Although Namibia is a country enriched with natural resources, the access people have to them is scarce. Some of Namibia’s biggest natural resources are diamonds, copper, and gold. Water is a resource that is very hard to come by in this country. The Namibian economy heavily relies on mining. Mining consists of 11.5% of GDP, but provides for more than 50% of foreign exchange earnings. Although Namibia is rich in mining, they are severely lacking in water.
After a few days being of immersed into the Namibian culture, I have become very aware of a natural resource, water. After only staying at one lodge, I experienced how limited their water sources are. I experienced a freezing cold shower because the electricity dwindled and caused a decrease in the amount of hot water. I was originally not sure what the problem was, but after talking with a lodge employee, he informed me they use solar power to heat the water, not a water heater. I looked into why Namibia needs to use solar power and it turns out they are trying to preserve their fossil fuels.
Since Namibia has minimal water and lots of sun, a process called “solar desalination” is the best option. It is a technique to desalinate water using solar energy. This process involves taking saltwater or any water unfit for human consumption and turning it into fresh drinkable water. This process does not use fossil fuels and doesn’t produce CO2 emissions; it relies on heat or sunshine to raise the water temperature enough for evaporation to begin. This natural process and collection of water provides Namibia with up to 4,000 liters of drinking water per day. Since Namibia consists of mainly desert, its plants and animals have adapted to limited water supplies. However, water is still needed for tourists, locals, and agriculture. Namibia has developed water conservation laws and rules to help households and lodges maintain water supplies.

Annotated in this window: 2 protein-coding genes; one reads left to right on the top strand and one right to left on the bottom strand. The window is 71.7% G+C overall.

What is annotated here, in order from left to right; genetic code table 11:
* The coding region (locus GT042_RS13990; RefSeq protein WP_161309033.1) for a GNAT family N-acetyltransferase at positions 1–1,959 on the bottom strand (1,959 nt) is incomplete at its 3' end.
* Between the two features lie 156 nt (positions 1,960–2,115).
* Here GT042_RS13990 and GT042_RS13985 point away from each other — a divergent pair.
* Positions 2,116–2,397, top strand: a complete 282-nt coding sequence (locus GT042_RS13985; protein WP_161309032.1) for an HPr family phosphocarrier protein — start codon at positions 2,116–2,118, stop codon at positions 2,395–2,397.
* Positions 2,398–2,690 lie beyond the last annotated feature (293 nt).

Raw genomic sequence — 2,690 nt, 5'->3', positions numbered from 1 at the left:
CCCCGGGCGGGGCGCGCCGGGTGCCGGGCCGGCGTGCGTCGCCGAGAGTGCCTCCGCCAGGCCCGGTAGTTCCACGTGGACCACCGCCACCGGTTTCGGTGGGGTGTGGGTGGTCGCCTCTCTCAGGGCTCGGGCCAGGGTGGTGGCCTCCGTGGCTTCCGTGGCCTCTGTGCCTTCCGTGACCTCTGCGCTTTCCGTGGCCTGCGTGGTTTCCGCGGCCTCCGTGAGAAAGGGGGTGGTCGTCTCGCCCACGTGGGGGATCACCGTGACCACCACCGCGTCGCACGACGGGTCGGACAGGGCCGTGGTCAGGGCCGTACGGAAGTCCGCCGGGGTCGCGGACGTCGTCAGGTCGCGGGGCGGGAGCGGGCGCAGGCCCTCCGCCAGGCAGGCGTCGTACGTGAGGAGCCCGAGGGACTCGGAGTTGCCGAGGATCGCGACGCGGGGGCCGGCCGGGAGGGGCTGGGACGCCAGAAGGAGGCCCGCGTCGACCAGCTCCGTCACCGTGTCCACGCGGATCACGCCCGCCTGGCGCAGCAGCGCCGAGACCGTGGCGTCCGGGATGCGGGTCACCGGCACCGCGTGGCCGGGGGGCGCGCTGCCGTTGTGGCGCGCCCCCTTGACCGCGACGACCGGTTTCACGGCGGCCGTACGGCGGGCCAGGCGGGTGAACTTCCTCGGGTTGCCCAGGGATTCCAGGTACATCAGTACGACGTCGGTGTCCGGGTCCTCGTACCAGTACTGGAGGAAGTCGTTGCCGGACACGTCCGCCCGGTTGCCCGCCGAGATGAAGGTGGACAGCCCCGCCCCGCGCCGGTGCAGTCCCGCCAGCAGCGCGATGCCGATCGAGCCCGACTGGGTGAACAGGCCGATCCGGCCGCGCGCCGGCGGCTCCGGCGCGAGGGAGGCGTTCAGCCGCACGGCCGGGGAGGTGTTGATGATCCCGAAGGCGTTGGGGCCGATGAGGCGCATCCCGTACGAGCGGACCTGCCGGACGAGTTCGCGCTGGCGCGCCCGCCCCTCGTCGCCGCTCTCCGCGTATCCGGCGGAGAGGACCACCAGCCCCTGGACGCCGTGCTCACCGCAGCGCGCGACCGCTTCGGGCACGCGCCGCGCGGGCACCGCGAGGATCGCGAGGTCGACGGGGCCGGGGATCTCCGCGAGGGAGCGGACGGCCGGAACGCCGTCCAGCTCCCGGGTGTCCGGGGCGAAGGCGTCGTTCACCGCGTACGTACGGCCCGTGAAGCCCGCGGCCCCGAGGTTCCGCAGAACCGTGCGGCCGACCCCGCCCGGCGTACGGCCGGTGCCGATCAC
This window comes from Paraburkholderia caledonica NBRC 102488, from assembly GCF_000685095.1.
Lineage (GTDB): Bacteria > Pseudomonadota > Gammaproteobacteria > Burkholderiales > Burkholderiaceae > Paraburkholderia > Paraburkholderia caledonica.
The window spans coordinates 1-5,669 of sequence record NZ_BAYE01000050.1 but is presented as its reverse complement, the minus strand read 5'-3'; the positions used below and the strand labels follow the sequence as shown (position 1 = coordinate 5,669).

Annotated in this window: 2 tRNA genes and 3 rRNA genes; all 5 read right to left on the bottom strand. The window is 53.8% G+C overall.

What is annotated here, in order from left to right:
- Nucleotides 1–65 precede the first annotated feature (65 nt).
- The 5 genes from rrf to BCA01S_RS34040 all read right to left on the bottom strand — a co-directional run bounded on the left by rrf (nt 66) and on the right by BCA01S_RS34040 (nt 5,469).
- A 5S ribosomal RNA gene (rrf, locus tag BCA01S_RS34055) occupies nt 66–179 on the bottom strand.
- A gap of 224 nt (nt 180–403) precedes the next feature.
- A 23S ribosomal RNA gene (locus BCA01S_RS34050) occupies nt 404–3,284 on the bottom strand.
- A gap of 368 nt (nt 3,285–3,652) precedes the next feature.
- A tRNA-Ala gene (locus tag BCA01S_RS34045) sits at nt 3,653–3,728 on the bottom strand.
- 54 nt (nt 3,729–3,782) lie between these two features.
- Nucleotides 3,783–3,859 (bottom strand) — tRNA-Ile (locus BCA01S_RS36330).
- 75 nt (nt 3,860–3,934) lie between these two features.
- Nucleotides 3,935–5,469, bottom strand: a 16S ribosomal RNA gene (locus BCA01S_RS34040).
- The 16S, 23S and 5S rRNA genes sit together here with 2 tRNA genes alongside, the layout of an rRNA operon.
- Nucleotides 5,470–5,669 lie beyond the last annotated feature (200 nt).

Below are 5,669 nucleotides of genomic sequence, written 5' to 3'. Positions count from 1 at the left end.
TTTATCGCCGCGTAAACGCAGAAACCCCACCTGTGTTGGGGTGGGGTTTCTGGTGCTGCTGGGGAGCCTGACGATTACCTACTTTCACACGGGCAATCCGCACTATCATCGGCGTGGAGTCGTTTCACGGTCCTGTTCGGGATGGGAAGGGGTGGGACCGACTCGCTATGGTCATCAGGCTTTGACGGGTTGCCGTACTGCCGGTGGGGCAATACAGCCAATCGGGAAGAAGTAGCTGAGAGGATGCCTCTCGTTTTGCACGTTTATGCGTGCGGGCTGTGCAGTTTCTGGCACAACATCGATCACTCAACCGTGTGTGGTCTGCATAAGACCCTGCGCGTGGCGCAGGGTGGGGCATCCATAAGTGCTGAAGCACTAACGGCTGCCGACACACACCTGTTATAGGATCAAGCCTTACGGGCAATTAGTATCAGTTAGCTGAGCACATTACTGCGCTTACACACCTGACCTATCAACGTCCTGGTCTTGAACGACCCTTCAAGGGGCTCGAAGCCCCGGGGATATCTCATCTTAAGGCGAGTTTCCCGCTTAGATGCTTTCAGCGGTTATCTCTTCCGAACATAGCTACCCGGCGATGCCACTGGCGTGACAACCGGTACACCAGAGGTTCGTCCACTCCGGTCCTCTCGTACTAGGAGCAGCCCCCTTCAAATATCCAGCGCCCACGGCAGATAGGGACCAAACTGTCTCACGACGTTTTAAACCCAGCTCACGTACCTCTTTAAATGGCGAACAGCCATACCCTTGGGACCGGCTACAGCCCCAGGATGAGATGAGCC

Some of Namibia’s water laws include the Water Act No.54 of 1965, Water Resources Management Act 2004, and Water Resources Management Bill. The basis of the Water Act of 1965 was to control use and conservation of water for domestic, agricultural, and industrial purposes. The Water Resources Management act classified water resources as natural assets and provided a modern legal framework for management of water resources, and is based on principals of integrated water resource management. The Water Resources Management Bill recognized the technicalities of implementing the Water Recourses Management Act. This new bill acknowledged the fact that water is scarce and is unevenly distributed. It stated water must be equally distributed between people and environment.
Overall, although Namibia is struggling to preserve their water, they have been a great example for other countries facing water shortage issues. By implanting these laws, Namibia has shown the world they are dedicated to their country; they are a great example for natural resource preservation worldwide.